What I kept thinking, as I took stock of all of these experiences, is how in every case I was never asked about the LMS. It was always provided as the only option. I understand this to a small degree being the student, but not so much as a teacher.

Each LMS has its pros and cons, of course, but the truth is the differences are not so great. They are all a bit awkward to use and lack almost all of the elegance that the web can offer. From a visual design standpoint alone, all leave a lot to be desired, despite the customizable options. Some offer more flexibility than others but none of them really give students any genuine customization options. Ultimately, however, I find them all to be terribly restrictive and, as George Siemens put it, more management less learning systems.

What’s more what I have been thinking more and more of late is how a lot of the tools and functionality of LMSs are designed to solve educational challenges that seem somewhat dated, stronger in working with pedagogical models from which I personally have been using less and less. For example, all of these systems make it fairly easy to distribute curricular content in a top-down, knowledge is a product, manner. They often function as little more than as an alternative textbook. While there certainly remains a place for this in many courses there are innumerably cheaper and easier ways to accomplish this.

Additionally, a major component in all is the ability to create tasks like quizzes and other assessments, but most often these are assessment models that are not of much use to me. I have wondered recently if all LMSs essentially work best on a pedagogical legacy that is rapidly becoming less significant or even obsolete and they are not really appropriate to learning or education as we would like it to be.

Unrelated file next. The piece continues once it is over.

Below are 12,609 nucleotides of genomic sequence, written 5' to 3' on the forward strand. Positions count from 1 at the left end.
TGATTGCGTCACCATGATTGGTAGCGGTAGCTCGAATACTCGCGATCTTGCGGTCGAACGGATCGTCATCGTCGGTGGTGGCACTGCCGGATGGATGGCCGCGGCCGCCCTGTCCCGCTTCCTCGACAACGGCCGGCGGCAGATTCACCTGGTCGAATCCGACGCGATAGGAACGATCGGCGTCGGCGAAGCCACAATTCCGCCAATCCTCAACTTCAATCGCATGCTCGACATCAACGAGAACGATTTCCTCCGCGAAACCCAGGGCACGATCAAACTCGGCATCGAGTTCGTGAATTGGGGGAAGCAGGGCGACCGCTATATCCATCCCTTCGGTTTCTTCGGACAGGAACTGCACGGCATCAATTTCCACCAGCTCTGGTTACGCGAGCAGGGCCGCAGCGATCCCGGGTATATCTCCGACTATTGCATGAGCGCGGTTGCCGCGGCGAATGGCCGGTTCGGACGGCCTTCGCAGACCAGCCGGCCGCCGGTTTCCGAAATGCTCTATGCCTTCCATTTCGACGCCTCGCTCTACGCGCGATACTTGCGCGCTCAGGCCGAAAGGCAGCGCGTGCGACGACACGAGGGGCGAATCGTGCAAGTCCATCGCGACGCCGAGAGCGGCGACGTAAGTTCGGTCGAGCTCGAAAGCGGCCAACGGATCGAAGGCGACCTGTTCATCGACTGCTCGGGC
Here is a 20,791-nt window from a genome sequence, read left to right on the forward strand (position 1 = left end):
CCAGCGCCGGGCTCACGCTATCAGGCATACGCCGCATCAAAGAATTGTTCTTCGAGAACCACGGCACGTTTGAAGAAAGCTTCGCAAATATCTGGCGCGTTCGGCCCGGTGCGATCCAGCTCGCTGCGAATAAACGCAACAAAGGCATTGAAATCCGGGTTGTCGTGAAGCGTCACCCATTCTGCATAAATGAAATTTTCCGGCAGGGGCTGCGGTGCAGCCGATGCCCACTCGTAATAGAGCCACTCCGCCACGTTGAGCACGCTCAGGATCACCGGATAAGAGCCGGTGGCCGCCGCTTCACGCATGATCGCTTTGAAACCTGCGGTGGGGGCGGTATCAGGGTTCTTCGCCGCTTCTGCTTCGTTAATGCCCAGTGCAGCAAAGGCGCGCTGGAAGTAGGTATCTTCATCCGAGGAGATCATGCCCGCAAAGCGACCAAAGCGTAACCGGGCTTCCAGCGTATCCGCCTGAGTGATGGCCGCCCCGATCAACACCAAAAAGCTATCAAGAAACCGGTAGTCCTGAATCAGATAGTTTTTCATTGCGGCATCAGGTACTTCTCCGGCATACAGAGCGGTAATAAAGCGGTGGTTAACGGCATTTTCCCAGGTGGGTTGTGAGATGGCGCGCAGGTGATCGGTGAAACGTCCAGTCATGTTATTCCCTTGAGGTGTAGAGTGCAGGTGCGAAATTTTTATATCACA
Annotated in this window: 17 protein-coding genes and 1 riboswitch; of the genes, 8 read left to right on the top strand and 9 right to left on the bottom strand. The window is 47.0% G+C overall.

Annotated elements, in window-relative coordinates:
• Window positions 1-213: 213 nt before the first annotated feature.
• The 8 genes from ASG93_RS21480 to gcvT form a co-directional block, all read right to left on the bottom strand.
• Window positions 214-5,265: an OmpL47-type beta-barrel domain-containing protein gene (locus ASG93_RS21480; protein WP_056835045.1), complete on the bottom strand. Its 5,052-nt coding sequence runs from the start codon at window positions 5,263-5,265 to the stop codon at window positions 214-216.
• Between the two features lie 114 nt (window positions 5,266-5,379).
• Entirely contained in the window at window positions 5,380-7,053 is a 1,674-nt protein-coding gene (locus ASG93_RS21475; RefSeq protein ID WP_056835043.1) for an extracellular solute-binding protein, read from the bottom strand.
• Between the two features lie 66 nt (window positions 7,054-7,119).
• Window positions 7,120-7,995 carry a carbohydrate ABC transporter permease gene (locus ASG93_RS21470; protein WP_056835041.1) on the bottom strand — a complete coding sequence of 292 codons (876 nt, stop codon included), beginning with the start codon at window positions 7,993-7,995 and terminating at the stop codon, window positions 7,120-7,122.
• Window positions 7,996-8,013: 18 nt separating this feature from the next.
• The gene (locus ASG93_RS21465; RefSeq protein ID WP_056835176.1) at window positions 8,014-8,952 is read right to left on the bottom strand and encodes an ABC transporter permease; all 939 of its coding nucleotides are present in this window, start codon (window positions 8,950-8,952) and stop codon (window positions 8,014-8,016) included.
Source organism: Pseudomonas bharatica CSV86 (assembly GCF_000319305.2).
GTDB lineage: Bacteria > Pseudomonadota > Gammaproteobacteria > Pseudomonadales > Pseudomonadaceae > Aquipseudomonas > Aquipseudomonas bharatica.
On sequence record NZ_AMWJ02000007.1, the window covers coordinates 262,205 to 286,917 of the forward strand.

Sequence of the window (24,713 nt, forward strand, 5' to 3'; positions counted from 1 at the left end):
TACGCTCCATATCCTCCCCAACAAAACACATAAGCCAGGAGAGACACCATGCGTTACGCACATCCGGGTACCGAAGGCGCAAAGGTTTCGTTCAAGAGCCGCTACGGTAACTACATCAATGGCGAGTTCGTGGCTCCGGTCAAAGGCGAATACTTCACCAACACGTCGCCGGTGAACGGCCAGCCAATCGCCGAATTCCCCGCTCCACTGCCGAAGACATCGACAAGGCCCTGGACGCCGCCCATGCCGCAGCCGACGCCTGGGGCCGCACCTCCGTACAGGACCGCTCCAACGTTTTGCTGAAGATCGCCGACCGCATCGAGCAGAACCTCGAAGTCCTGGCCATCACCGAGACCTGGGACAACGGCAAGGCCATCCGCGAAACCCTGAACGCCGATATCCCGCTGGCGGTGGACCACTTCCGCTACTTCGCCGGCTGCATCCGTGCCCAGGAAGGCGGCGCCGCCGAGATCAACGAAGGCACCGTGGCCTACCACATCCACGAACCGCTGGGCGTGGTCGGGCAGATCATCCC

Apart from the technical limitations, in every experience the ownership of content is very clearly a point of contention. In each of my teaching experiences the institutions make it clear that in providing the LMS they make some claim to the ownership of the content. This is considerably problematic and a serious attack on the disposition of openness that Martin Weller advocates, one that I find attractive and inclined to support.

Prior to teaching with any of these systems, I would cobble together various preferred web tools to use with my students, including blogs for distributing class information, wikis for student content production, and occasional discussion boards for threaded conversation, among others. I have even used the more expansive Ning a few different times, until they began to charge for its use. Usually, I used free  tools individually that I thought were good at doing one thing really well. This eclectic “system” mirrored my own approach to creating my PLE.

I find myself drawn more and more to the notion of the PLE. Of course I have been engaged in developing my own PLE for quite some time which makes me partial. However, the core aspects of the trial and error, process of discovery required to develop a PLE fosters precisely the kind of learner qualities that most educators want their students to ultimately gain. So it seems to me that the establishment of a PLE is a worthy goal of a grander education experience. In my mind using a LMS and PLE are two ways of differentiating instruction, despite the fact that neither is passive or agnostic and can shape both tasks and thought.

Still, there has to be a place for a better more sophisticated LMS. There is no question that a LMS offers educators a lower point of entry for moving into the digital realm. Moreover, I am convinced that more and more educational experiences are going to exist in some kind of hybrid or blended form. So it will become increasingly necessary for institutions to provide some LMS options. Yet, I echo Ewan Mackintosh‘s concerns that when an LMS is rolled out as the only sanctioned solution for an institution that it becomes a de facto ceiling rather than a floor. The truth is most LMS solutions are all too tidy and tightly controlled with no easy way to move or extract content. They possess nearly none of the messy realities of learning.